- 81 percent of affluent middle class use banking and finance apps – up from 69 percent in 2014
- With the spending power of Millennials and Generation Z set to rise, brands need to prepare digital loyalty initiatives now or risk losing patronage from these digital natives
- This is especially important since banking loyalty programmes were found to encourage 82 percent of members to spend more, while credit card initiatives positively influenced 79 percent.
Financial services brands looking to engage affluent middle class customers risk being left behind if they don’t meet the expectations of these valuable customers in terms of digital experiences, research released today by Collinson Group has revealed. It found that 81 percent of affluent middle class customers use banking and finance apps – up from 69 percent in 2014. It also revealed that the majority of customers (53 percent) prefer to do their banking online or via mobile app, while 47 percent prefer going into a branch or on the telephone.
Collinson Group polled 6,125 of the top 10-15 percent of earners from Australia, Brazil, China, France, Hong Kong, India, Singapore, the United Kingdom, the United States of America and the United Arab Emirates.
Other key insights from the research which defines how affluent middle class consumers interact with financial services organisation include:
- 63 percent make digital payments whenever they can
- 57 percent say mobile banking is incredibly important
- 38 percent use digital wallets (including Apple Pay, Google Wallet or PayPal)
- 31 percent use digital vouchers on a smartphone
Collinson Group warns that financial services brands must act now to upgrade their loyalty infrastructure as the spending power of Millennials and Generation Z is set to soar in the next five years. Millennials are pushing companies to innovate faster and are defining new customer expectations. Born in the age of instant communication, smart technology, and a hyper-connected world, these young consumers are influencing digital transformation.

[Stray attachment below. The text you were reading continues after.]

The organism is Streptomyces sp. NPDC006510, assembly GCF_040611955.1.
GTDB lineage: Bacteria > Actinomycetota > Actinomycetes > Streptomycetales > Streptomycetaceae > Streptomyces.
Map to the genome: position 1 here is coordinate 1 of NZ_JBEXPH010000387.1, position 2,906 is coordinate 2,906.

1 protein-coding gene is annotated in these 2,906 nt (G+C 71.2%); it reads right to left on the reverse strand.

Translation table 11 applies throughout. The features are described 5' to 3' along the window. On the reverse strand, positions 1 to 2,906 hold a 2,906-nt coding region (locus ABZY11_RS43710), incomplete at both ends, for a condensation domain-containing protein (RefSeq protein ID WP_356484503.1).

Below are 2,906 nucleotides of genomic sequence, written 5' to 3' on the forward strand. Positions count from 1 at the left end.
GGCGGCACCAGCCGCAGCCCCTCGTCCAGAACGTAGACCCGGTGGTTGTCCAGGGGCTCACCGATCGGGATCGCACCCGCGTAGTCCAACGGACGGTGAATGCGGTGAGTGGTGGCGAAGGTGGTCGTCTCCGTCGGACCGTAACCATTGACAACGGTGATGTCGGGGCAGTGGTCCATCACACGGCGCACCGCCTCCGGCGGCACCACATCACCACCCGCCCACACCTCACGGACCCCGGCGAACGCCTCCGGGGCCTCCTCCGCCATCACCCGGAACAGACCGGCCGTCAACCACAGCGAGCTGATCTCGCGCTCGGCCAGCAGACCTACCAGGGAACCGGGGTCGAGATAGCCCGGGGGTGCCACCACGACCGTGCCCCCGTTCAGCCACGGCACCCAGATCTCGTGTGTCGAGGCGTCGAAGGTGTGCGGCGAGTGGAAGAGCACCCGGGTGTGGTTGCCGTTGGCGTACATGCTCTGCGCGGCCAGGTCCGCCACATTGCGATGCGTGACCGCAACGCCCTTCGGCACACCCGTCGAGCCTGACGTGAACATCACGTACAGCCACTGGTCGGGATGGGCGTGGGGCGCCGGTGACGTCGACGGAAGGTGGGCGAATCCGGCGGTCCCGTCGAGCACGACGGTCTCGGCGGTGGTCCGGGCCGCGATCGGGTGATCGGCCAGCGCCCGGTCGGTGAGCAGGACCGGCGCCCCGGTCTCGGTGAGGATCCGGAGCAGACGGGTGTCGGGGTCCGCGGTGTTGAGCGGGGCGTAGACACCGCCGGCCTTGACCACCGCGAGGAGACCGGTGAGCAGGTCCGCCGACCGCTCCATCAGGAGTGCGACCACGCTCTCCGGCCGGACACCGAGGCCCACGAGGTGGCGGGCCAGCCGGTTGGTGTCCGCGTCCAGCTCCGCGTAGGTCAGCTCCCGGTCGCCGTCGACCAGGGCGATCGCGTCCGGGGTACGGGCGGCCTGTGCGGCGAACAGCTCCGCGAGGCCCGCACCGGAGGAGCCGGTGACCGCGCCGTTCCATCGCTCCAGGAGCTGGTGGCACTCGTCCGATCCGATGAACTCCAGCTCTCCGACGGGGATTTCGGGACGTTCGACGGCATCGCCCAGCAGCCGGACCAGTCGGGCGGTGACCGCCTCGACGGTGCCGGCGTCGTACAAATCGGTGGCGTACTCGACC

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“Digital will be the biggest battleground in financial services as digitally native Millennials and Generation Z become more lucrative target audiences for the sector. We can expect to see digital engagement continue to soar over the next three to five years. Brands need to act now in order to improve their digital offering, or risk missing the opportunity to build loyal relationships with lucrative audience segments,” said Christopher Evans, Director at Collinson Group.
In the 2014 series of this study, Collinson Group identified four global tribes, or groups of people, who share common traits that cut across age, gender and international boundaries. These tribes provide deeper insight into the motivations of the affluent middle class, and their digital use in 2016:
|Tribe||Key personality traits||Prefer to bank digitally||Use banking and finance apps||Use digital wallets||Say mobile banking is incredibly important|
|Mid-life Modernist||Tech enthusiasts||56%||91%||50%||68%|
|Stylish Spenders||Want the finer things in life||47%||89%||28%||71%|
|Experientials||Crave money can’t buy experiences||52%||81%||36%||57%|
|Prudent Planners||Motivated by family and helping others||53%||73%||34%||49%|
The financial services opportunity
“The way people shop and the way they interact with loyalty programmes has changed. Millennials and Generation Z for example, typically engaging across five screens simultaneously. Their relationship with brands is also completely different – they want instant gratification and claim not to want to save up loyalty points over a longer period to access a reward.”
“But the traditional financial services firms have a clear opportunity to deliver highly engaging, digitally driven loyalty initiatives due to the wealth of data they collect. They need to go further in terms of using this data to improve targeting and segmentation to appeal to distinct audience groups. Banks really need to develop their own loyalty identities,” said Christopher Evans, Director at Collinson Group.
Recent research from the firm found that loyalty programme membership in the financial services sector had declined by 44 percent globally in the past two years. This decline was driven by brands not providing rewards programmes that customers value, and not engaging customers in their preferred channels. This research also found that brands getting it right are reaping the benefits, with banking loyalty programmes found to encourage 82 percent of members to spend more, while credit card initiatives positively influenced 79 percent.
“Digital loyalty initiatives can be far more cost effective than more traditional methods. By levering data and delivering highly personalised loyalty rewards at the appropriate time, brands can form emotional connections with customers and create additional sales opportunities across their organisation. Embracing digital tools will allow brands to communicate and engage their customers in more meaningful ways, and digital applications can be used to drive bank wide loyalty. Doing this will help create active digital footprints and take the next step beyond loyalty to fully fledged brand advocacy,” Mr Evans concluded.